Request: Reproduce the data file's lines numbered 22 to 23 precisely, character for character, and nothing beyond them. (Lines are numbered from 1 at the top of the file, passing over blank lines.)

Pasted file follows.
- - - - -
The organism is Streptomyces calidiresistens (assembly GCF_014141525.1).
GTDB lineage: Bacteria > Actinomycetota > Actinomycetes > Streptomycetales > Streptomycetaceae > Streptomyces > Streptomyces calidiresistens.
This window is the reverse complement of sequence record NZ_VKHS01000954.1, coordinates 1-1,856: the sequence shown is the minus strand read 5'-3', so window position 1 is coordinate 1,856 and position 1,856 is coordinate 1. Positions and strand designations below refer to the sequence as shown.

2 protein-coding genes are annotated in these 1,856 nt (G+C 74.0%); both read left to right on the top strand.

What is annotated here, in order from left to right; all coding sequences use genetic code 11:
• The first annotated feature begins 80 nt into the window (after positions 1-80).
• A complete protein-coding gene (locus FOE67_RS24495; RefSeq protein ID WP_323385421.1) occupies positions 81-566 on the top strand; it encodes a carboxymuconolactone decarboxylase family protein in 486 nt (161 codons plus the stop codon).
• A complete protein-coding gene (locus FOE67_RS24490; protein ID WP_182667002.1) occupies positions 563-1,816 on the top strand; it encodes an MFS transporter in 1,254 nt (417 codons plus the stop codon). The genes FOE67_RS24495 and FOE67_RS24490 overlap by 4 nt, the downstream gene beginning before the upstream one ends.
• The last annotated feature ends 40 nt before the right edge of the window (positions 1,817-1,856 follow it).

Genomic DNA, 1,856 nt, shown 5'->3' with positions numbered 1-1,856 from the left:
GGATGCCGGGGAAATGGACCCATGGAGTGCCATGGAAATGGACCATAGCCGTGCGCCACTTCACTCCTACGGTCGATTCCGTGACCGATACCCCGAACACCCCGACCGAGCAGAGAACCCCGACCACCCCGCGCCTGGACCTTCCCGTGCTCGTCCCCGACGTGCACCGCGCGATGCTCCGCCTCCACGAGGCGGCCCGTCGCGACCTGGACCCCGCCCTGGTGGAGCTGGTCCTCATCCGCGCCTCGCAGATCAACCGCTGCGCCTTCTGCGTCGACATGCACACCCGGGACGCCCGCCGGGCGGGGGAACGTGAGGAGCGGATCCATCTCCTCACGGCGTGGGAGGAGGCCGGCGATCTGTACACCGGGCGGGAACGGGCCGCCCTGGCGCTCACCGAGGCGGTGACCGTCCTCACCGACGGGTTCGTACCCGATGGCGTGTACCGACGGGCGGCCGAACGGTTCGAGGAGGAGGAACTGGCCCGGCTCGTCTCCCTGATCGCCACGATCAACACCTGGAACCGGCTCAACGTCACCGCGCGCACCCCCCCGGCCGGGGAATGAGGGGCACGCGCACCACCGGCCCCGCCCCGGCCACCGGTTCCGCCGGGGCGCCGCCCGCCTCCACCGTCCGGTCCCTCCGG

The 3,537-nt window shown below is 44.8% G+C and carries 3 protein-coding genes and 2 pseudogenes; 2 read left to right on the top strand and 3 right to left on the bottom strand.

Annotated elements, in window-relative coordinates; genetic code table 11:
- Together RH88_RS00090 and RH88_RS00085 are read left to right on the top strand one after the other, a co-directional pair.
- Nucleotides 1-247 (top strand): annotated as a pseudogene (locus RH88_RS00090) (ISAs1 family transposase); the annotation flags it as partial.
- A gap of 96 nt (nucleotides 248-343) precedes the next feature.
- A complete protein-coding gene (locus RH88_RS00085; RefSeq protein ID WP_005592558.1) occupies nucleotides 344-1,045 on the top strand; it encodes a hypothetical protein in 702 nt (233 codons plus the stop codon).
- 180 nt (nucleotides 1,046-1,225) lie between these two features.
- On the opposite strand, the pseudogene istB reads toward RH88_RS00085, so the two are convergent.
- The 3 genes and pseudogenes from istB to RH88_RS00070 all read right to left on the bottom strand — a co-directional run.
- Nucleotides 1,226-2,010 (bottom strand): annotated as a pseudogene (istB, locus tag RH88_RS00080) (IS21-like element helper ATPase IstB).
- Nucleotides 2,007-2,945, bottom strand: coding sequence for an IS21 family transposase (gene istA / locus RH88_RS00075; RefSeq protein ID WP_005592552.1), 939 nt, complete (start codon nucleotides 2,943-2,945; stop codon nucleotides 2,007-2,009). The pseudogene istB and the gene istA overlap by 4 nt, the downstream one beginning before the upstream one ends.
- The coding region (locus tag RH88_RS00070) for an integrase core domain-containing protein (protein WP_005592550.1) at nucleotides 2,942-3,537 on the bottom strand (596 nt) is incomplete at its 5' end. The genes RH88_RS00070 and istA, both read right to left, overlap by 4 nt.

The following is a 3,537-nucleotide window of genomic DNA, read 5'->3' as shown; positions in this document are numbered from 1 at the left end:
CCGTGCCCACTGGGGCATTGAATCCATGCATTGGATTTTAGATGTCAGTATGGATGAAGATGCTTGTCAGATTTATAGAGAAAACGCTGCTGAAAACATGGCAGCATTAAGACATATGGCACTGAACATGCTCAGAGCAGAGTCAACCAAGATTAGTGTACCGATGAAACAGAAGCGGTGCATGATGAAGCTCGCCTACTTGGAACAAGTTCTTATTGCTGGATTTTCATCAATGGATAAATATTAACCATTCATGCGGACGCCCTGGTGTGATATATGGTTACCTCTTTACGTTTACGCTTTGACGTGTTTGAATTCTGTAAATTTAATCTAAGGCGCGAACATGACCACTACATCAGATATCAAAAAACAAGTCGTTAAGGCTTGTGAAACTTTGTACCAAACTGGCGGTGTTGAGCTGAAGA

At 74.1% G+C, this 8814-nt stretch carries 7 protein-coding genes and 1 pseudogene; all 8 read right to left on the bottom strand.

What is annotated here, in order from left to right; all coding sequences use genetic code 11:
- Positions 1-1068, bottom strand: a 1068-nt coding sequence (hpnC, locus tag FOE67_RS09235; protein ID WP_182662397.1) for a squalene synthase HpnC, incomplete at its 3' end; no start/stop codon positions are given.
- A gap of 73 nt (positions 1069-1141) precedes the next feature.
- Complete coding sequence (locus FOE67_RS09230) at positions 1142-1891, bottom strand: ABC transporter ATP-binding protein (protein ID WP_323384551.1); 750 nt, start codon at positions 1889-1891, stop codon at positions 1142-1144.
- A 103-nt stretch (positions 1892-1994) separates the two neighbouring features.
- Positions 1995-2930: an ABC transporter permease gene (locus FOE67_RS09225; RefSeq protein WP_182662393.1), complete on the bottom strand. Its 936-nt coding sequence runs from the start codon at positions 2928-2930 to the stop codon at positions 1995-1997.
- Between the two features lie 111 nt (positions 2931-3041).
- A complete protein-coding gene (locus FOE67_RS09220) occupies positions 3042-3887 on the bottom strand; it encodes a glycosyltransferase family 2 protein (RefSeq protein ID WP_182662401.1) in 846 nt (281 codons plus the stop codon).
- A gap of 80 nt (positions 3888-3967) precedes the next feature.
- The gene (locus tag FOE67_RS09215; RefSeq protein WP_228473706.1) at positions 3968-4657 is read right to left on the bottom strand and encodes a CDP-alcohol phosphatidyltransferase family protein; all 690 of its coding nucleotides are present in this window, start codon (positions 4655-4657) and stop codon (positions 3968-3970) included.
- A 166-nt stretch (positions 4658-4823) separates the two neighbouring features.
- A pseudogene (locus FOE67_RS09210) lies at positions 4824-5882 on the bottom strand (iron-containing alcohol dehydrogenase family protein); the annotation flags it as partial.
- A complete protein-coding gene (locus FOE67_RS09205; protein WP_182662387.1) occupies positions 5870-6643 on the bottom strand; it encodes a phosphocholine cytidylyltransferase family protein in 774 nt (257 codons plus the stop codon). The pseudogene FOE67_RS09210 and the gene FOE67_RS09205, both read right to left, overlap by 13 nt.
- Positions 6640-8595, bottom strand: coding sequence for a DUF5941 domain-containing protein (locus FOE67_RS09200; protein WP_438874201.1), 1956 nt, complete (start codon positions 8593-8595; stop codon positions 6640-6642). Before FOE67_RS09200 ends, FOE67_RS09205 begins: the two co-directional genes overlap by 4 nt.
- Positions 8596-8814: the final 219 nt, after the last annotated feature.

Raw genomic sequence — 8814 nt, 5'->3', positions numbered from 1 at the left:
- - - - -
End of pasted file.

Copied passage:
- Nucleotides 2,007-2,945, bottom strand: coding sequence for an IS21 family transposase (gene istA / locus RH88_RS00075; RefSeq protein ID WP_005592552.1), 939 nt, complete (start codon nucleotides 2,943-2,945; stop codon nucleotides 2,007-2,009). The pseudogene istB and the gene istA overlap by 4 nt, the downstream one beginning before the upstream one ends.
- The coding region (locus tag RH88_RS00070) for an integrase core domain-containing protein (protein WP_005592550.1) at nucleotides 2,942-3,537 on the bottom strand (596 nt) is incomplete at its 5' end. The genes RH88_RS00070 and istA, both read right to left, overlap by 4 nt.